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20 Years Later

To everyone out there worried about letting go, how or if they will be remembered, whether a new spouse or stepparent will “replace” you… this is 20 years later: from a spouse and a child who was 20 months old when she lost her daddy:

Attached are some pictures of the deathiversary tradition we did with the balloons. I am trying to change the tradition. When I did it I wasn’t aware of the environmental issues. But my kids have been so attached to the tradition that they continue to do it and I don’t have the heart to stop them. His father raised the issue this year and I said this might be a good year to make it the last year we do balloons and think about a different tradition that is more environmentally friendly.

Regardless, I want you to know, and feel free to share, that even 20 years later… you are never forgotten if you are in someone’s heart, like you are in so many, even beyond your immediate family. He has been more remembered this year than any other year I think. Other than the first maybe.

We had a table set up for him with his picture with Ashley at her wedding.

The frame/photo gift with a butterfly was from me. The flower vase was from her grandmother on her mom’s side. It was beautiful. ❤️

The girls have necklaces with some of his ashes that they were at special events he should’ve been present for.

I was grateful there was an empty seat where my sister didn’t show up for my daughters graduation, and while I was disappointed that my sister disappointed her, I was able to place flowers in that chair and it represented his absence.

When I die, I want part of my ashes buried with the remainder of his that I have in a safe in a small medicine bottle in case anyone loses their own ashes or necklace, so it’s not forever lost and they can get another one.

I’m certain he will be part of their every special day, all the way to their own funerals.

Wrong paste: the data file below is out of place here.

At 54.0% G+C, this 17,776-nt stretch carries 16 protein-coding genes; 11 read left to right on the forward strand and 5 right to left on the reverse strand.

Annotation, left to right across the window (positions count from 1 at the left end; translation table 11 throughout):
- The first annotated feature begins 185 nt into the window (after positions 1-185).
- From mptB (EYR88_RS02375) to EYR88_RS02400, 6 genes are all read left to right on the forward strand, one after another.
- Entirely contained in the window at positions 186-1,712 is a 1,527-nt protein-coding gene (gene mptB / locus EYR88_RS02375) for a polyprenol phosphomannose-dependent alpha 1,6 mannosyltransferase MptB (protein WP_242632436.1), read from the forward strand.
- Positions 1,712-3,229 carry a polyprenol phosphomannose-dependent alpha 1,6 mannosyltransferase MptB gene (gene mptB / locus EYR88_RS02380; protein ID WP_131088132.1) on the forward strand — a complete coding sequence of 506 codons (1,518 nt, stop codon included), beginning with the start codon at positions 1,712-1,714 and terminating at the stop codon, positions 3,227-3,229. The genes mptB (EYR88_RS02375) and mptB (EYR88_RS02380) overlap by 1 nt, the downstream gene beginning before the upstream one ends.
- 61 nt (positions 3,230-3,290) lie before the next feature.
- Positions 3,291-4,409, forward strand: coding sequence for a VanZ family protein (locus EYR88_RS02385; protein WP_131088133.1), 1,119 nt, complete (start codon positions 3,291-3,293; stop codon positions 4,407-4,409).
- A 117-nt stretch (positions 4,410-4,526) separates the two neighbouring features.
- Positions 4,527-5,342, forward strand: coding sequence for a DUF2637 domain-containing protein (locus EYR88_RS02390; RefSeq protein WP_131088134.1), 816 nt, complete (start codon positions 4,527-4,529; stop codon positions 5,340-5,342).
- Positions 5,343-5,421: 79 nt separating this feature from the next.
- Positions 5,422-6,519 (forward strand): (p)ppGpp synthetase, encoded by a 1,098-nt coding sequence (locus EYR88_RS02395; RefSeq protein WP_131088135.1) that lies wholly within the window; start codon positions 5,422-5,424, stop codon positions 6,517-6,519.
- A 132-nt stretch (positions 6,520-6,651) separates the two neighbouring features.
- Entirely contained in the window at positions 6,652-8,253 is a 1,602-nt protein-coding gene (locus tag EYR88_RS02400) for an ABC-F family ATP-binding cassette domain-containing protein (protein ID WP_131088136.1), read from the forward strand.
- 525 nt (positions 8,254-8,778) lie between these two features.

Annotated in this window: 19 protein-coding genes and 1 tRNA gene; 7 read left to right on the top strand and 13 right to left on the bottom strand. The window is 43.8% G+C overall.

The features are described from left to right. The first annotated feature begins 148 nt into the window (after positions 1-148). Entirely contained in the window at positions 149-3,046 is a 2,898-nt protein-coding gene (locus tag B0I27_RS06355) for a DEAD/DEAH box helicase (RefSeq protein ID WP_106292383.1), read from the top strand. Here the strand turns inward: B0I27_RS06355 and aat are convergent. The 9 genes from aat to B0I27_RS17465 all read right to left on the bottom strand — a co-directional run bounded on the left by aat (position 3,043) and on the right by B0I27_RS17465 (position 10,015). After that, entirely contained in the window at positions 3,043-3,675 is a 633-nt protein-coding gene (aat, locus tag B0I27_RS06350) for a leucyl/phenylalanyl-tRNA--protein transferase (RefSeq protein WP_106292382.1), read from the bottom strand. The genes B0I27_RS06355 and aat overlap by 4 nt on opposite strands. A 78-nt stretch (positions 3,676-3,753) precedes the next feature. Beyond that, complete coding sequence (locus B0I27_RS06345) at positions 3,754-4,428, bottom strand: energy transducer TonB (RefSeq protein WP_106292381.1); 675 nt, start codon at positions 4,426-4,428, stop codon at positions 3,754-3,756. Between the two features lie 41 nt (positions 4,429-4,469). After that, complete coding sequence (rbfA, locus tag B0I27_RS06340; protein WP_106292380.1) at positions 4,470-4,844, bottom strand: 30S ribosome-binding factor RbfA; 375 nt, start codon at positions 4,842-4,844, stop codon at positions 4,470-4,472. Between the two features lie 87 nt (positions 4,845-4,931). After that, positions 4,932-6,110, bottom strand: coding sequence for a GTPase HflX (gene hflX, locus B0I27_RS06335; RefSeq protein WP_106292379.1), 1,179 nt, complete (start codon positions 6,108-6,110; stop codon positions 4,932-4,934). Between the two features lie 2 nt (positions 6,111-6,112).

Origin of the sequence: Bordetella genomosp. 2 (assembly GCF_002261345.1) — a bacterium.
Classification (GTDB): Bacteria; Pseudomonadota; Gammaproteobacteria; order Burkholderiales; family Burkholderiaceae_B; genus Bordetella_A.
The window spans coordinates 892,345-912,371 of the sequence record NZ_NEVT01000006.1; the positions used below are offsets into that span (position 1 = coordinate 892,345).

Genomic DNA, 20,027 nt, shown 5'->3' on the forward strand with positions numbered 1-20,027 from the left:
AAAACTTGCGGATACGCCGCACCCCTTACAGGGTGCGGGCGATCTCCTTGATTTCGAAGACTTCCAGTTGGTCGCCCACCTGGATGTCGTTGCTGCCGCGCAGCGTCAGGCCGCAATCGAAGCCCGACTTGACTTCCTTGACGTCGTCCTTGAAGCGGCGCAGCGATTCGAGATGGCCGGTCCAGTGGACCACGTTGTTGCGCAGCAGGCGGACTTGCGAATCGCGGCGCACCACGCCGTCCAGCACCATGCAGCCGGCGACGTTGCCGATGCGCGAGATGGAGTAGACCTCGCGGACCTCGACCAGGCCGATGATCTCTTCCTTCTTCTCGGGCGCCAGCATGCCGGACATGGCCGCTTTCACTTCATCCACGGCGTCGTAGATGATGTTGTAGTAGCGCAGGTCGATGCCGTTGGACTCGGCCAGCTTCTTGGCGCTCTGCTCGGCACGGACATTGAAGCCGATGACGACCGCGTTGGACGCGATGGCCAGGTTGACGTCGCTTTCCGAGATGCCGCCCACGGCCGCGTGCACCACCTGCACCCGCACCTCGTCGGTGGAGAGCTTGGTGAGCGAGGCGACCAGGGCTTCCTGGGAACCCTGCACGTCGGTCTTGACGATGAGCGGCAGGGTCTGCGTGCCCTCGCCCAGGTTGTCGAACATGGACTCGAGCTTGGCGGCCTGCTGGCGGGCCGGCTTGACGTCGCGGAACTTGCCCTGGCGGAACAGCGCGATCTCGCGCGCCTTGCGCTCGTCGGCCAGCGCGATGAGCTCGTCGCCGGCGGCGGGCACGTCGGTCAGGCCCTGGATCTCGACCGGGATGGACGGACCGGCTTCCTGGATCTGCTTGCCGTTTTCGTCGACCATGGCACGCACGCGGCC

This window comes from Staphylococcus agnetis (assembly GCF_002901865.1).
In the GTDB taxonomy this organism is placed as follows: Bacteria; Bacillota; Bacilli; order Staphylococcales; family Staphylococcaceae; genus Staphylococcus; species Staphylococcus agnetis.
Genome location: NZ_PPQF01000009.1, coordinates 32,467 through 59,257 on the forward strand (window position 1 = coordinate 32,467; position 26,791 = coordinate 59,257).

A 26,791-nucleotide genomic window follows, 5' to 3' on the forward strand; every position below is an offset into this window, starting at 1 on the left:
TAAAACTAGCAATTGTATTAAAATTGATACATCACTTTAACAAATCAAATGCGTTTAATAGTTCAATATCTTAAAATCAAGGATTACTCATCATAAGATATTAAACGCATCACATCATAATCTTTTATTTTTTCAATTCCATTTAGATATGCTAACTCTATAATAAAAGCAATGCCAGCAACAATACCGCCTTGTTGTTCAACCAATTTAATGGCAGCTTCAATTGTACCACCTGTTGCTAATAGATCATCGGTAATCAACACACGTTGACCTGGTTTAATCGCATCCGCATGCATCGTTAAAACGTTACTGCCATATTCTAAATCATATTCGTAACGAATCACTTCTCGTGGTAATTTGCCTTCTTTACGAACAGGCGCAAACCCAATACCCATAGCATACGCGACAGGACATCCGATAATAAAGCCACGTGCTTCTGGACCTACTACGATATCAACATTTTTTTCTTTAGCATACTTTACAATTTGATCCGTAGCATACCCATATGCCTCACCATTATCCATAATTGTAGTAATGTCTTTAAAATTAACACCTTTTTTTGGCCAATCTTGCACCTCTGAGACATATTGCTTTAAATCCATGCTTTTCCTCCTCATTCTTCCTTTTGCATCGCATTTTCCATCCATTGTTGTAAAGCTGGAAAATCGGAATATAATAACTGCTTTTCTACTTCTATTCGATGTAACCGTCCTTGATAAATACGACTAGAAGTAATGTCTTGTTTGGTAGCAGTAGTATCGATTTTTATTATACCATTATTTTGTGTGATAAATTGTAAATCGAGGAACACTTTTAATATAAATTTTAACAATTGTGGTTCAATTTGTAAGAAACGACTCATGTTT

Please know you are never, ever forgotten, even if a stepmom comes in one day to give them a small portion of additional love (because it can’t ever replace you… it can only add).

My kiddo enjoying the rays I can’t with my kiddo! So grateful she has a good stepmom and I get to watch them grow closer! ❤️

I even recently shared with someone who is married to a man who lost his wife, and she told me about how she gave the kids a gift recently that honored their late spouse and mom.

I teared up over that. And I thanked her. And I told her she probably has no idea what that means to them. Because I know what it means to me when Kennedy’s stepmother thinks of me. That means she will keep me even more alive than I would be even if she didn’t acknowledge me at all.

I picked Kennedy up yesterday. She came with a picture her stepmom’s mother sent for me.

Anyway, I wanted you to know a lot of this stuff. Having been on both ends as the surviving parent and now the parent unlikely to survive, I know this issue from both sides. So I thought I would share this side with you, on the other side. Knowing how much Josh has a life in Madison’s life makes me feel more secure that I will not be forgotten when I’m gone. ❤️🙏🏽❤️

By Gladys D. Smith-Mangan

I’m a 46 year old mom to 3 kids and grandma to one, a military brat, a music lover, a widow, and an involuntarily retired attorney who got smacked with the most sarcastic and ridiculous disease on earth, completely changing the future I had worked so hard for, and the plans I had for myself and my family. I have a 26 year old stepdaughter who has my 8 year old granddaughter, along with my 21 year old daughter and the baby, my 12 year old, who I’m thankful has grown up just in the right times that my illness doesn’t put her in danger.

My condition, Churg Strauss Syndrome (CSS), or Eosinophilic Granulomatosis with Polyangitis (EGPA), as it is currently called, is sarcastic and ironic, just like I am. It is an autoimmune vasculitis that causes inflammation, and one of the primary symptoms is an intolerance to nonsteroidal anti-inflammatory drugs (NSAID’s). And that irony and sarcasm just carries on throughout the entire journey. One thing it is not: boring.

It is diagnosed in only one to two out of every million people, and was featured on the fifth episode of House MD, if that tells you anything about how rare it is. It is most evident for me in the way it made my asthma go from completely controlled to uncontrolled, no matter what we do.
I’m currently on a low dose of chemo and a biologic in addition to prednisone, and trying to wean off.

My previous life was being a family law attorney. I try to assuage my guilt about my daughter not seeing me as a professional working woman by volunteering as much as I can.

People always tell me I should write more, so here we are. Maybe my escapades can make somebody else laugh, or make someone feel less alone if they are dealing with similar circumstances. If nothing else, it will be something for my kids to be able to read later in life to remember who I was.

Until then, I plan to live the hell out of every single day I am given. And laugh as much as I can, when it won’t cause an asthma/coughing fit. I truly believe laughter is the best medicine. (When it doesn’t cause a deadly asthma attack.)

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